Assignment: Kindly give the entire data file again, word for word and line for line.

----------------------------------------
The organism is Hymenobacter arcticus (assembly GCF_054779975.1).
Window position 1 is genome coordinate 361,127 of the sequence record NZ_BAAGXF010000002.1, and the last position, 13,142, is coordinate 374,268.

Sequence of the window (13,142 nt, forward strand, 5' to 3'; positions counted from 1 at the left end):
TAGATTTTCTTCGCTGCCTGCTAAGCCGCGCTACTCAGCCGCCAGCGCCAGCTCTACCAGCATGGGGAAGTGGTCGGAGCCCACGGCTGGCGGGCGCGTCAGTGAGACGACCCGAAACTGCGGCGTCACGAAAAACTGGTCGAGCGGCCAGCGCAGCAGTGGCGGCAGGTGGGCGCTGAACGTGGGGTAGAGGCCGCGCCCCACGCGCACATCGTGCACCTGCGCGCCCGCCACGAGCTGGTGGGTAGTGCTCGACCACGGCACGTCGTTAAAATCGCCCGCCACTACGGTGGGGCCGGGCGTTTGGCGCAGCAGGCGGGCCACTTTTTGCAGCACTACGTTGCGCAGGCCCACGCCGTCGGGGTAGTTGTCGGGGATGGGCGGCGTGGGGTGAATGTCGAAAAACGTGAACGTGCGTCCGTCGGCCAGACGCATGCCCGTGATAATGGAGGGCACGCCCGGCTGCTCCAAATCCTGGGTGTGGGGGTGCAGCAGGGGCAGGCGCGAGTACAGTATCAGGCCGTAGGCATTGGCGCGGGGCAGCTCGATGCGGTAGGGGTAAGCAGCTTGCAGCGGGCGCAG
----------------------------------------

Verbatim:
The organism is Hymenobacter arcticus (assembly GCF_054779975.1).
Window position 1 is genome coordinate 361,127 of the sequence record NZ_BAAGXF010000002.1, and the last position, 13,142, is coordinate 374,268.

Sequence of the window (13,142 nt, forward strand, 5' to 3'; positions counted from 1 at the left end):
TAGATTTTCTTCGCTGCCTGCTAAGCCGCGCTACTCAGCCGCCAGCGCCAGCTCTACCAGCATGGGGAAGTGGTCGGAGCCCACGGCTGGCGGGCGCGTCAGTGAGACGACCCGAAACTGCGGCGTCACGAAAAACTGGTCGAGCGGCCAGCGCAGCAGTGGCGGCAGGTGGGCGCTGAACGTGGGGTAGAGGCCGCGCCCCACGCGCACATCGTGCACCTGCGCGCCCGCCACGAGCTGGTGGGTAGTGCTCGACCACGGCACGTCGTTAAAATCGCCCGCCACTACGGTGGGGCCGGGCGTTTGGCGCAGCAGGCGGGCCACTTTTTGCAGCACTACGTTGCGCAGGCCCACGCCGTCGGGGTAGTTGTCGGGGATGGGCGGCGTGGGGTGAATGTCGAAAAACGTGAACGTGCGTCCGTCGGCCAGACGCATGCCCGTGATAATGGAGGGCACGCCCGGCTGCTCCAAATCCTGGGTGTGGGGGTGCAGCAGGGGCAGGCGCGAGTACAGTATCAGGCCGTAGGCATTGGCGCGGGGCAGCTCGATGCGGTAGGGGTAAGCAGCTTGCAGCGGGCGCAG